Given that we have made this argument many times in the past we will summarize it as quickly as possible so that we can move on to our point.

The commodity markets peaked at the start of the 1980’s and then spent close to 20 years wallowing around in a state of investor disregard. Around the end of the 1990’s following the Asian/Russian/Brazilian crises commodity prices hit a cycle bottom. The CRB Index rose nicely into late 2000 before slumping to a second or double bottom into late 2001. From there it was onward and upward.

If 20 years of gloom and doom is required to thoroughly wash out an investment class then the Japanese stock market today is somewhat similar to the CRB Index 10 years ago. The Nikkei peaked in 1990 and has spent the better part of two decades losing the majority of its value.

The chart below compares the CRB Index with the U.S. Dollar Index (DXY) futures from 1998 through 2003.

Our first point today is that the CRB Index actually turned higher in early 1999 following 1998’s Asian crisis. The second low into 2001 was a function of a stronger dollar that finally began to decline in early 2002.  In other words the trend turned positive in 1999 but it took dollar weakness in 2002 to truly pop the cork for prices.

Next is a chart comparison between the Nikkei 225 Index, the spread between 30-year and 5-year Treasury yields, and gold futures.

Our argument is that the Nikkei likely turned positive following 2008’s sub-prime mortgage crisis in a manner similar to the CRB Index in 1999.  Similar to the dollar’s impact on the commodity markets there are still a number of forces adding negative pressure to the Nikkei including the rising yen and Swiss franc. For the purposes of this presentation we have decided, however, to use the yield spread and gold prices as a surrogate for the U.S. Dollar Index between 1999 and early 2002.

The second point is that the key to a bullish trend for the Nikkei may well come from weaker gold prices and the kind of upward pressure on short-term interest rates that initiates a flattening of the yield spread. Whether this process creates a double bottom for the Nikkei remains open to question but our sense is that some time over the next few weeks, months, or quarters the Nikkei should start to find some traction as an offset to sustained price weakness for gold.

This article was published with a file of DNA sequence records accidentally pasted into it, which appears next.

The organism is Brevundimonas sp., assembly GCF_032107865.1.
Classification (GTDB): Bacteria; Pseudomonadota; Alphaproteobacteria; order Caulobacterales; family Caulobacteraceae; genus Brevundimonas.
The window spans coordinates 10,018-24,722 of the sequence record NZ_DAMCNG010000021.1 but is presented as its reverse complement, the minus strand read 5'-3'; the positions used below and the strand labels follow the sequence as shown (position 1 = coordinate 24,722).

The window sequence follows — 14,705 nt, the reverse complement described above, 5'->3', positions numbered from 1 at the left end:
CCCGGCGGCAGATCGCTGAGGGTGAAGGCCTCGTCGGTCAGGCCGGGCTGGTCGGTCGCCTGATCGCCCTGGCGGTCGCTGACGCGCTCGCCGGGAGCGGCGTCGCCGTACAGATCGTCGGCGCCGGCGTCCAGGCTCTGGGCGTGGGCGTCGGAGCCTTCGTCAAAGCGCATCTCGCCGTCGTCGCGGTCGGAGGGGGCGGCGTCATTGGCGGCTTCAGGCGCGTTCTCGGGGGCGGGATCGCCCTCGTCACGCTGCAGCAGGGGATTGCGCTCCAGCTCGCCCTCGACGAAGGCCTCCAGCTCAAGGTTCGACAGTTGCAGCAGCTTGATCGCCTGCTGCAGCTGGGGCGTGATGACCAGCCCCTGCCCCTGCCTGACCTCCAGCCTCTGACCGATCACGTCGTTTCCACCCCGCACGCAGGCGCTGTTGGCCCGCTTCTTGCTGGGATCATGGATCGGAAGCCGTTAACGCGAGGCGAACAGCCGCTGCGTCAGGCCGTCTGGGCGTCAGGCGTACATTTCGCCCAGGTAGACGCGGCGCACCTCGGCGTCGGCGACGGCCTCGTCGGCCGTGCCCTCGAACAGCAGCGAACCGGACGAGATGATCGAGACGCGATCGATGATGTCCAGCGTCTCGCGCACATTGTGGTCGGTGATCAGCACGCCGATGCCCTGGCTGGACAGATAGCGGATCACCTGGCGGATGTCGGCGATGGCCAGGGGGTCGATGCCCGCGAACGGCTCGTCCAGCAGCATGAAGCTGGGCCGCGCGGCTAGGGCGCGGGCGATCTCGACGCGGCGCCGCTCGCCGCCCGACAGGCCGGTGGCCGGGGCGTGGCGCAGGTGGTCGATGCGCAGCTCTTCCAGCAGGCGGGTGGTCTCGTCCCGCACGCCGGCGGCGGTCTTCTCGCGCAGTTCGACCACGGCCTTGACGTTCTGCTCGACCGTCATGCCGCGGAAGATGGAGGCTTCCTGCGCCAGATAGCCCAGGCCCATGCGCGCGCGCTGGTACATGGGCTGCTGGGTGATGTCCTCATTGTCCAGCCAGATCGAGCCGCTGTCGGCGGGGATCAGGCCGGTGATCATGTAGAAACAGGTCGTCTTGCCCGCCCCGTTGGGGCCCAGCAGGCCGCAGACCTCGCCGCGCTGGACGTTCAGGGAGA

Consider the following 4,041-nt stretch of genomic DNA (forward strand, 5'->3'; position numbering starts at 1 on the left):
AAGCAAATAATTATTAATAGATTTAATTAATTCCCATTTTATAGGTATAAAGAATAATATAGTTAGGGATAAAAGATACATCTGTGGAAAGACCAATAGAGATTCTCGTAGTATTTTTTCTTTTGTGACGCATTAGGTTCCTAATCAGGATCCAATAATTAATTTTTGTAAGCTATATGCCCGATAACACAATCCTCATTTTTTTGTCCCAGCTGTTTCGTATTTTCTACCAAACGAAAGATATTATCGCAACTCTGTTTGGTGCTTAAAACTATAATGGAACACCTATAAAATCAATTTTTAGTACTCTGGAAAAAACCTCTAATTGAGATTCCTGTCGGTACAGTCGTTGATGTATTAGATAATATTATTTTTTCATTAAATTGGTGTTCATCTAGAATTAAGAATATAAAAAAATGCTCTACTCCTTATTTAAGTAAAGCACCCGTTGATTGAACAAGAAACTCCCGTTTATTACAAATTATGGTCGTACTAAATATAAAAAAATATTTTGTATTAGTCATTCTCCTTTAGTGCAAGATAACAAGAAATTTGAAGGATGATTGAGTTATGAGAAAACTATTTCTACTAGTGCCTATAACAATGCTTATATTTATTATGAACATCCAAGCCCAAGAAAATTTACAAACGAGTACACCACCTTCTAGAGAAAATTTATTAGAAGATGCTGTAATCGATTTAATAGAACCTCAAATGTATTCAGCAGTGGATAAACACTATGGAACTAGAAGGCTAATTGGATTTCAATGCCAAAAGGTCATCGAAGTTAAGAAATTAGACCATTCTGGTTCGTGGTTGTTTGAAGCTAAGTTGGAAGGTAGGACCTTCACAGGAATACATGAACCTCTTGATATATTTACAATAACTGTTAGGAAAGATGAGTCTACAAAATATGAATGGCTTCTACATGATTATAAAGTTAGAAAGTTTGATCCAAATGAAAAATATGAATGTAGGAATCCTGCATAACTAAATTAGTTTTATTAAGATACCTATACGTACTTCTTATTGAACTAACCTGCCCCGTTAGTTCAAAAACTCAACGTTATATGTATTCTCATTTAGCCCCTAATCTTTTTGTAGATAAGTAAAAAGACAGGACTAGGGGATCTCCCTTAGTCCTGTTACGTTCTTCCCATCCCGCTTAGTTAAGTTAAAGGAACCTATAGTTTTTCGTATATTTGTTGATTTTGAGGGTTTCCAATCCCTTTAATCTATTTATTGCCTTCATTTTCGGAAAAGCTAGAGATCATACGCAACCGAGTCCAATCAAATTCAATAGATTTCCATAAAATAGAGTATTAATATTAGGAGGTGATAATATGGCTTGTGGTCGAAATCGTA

Equity/Bond Markets

Much of our work of late has focused on the potential for a flattening of the yield curve. Spreads between long-term and shorter-term Treasuries can decline for one of two reasons- either through falling long-term yields or rising short-term yields.

From the perspective of an improving trend for a cyclical market like Japan’s Nikkei 225 Index the best or most bullish outcome would be for short-term yields to rise and one of the ways to show how this might work is through the comparison of 5-year Treasury yields to TBill yields and the Fed funds rate.

Below is a chart of 5-year Treasury yields and an overlay of U.S. 3-month TBill yields (in blue) and the overnight Fed funds rate (in black) from 2003 into 2005.

The argument is that 5-year yields rise first and at some point in time- possibly as 5-year yields break to new highs similar to April of 2004- we start to see upward pressure on TBill yields followed by a hike in the funds rate.

Next is the same chart from the current time frame. The chart suggests that the closer 5-year yields get to 2010’s peak of 2.8% or, perhaps, 2009’s top of 3.0%… the greater the upward pressure will be on TBill yields and the Fed funds rate.

Last is a comparative view of 5-year yields and the ratio between Japanese bank Mitsubishi UFJ (MTU) and the gold etf (GLD). The point here is that the kind of rising trend for 5-year yields that will lead to an eventual hike in the funds rate appears to include upward pressure on the laggard banks (MTU) and downward pressure on gold (GLD). In other words the higher the MTU/GLD ratio rises the closer we should be to a flattening of the yield curve due to upward pressure on short-term yields.